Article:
I Am Turning Into Mist
Wood, paint and light
66 x 76.2 x 107 cm
Halsey Rodmanâ€™s sculptures and drawings engage with the mythology of the artist. Through his use of eclectic materials, text, and abstraction, Rodmanâ€™s works describe the creative process, illustrating asomatous thought as physical form. Converging the austere aesthetics of formalism with a playful theatricality, Rodmanâ€™s I Am Turning Into Mist is composed of a light bulb placed atop a hexagonal â€˜plinthâ€™. Evolving a witty and complex narrative, the base is suggestive of minimalist sculpture, a lighthouse, or a circus stage: positing art as spectacle, the artist as â€˜navagatorâ€™, and framing the cartoon emblem of â€˜bright ideaâ€™ as an elevated object within itself. Standing barely 1 meter high, and adorned with the title text, the piece conjurers a sense of magic, hopefulness, and fallibility.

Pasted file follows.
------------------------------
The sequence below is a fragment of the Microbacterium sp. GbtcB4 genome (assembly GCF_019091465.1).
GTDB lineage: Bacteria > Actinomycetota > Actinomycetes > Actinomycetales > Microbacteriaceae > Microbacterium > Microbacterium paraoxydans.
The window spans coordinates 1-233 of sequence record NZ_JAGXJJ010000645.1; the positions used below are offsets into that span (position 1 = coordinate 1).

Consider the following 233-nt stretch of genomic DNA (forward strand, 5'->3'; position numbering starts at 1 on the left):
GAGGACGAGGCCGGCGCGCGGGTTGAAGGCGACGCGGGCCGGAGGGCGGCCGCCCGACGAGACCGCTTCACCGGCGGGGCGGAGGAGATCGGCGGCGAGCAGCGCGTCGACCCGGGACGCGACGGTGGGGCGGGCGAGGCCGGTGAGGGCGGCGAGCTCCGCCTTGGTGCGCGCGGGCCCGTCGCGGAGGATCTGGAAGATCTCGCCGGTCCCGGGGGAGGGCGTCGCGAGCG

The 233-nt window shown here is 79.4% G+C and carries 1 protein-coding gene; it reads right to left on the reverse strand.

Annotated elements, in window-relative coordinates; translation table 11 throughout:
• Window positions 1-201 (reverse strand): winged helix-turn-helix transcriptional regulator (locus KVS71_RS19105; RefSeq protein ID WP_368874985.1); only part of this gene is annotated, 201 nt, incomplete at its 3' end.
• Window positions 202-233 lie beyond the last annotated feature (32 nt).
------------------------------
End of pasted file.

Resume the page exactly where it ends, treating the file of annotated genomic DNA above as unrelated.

Self-hardening clay, epoxy putty, hexagonal aluminum bar, paint
38 x 91.4 x 201 cm
Navigator Twois a piece that was specially commissioned by the Saatchi Gallery. The coincidental timing of this commission played an integral part of the sculptureâ€™s concept, allowing Rodman to recreate a 2006event and sculpture titledNavigator, where in creating a self-portrait he employed 12 people to act as â€˜multipliersâ€™, each making 2 body parts that were later used to construct 2 figures. The body ofNavigatorwas assembled on 2 separate tiers, physically creating a mirrored image. Using this idea of doubling, Rodman staged the making ofNavigator Twoexactly one year to the date of the first event, using the same people in the same clothes. The resulting sculpture is not an exact duplicate; its subtle differences record a repeated visual form and the action of its construction. Through collaboration Rodman engages with the concept of self-portrait (or experience of self) as a fabrication of external perception. As Rodman explains:"The fragmented vision of the multipliers mirrors our own experience of our body. Though we can apprehend our body in reflection, the direct experience of our body feels completely different. It is fragmentary, somewhat awkward and definitely at odds with the way we perceive others to perceive us as a unified form."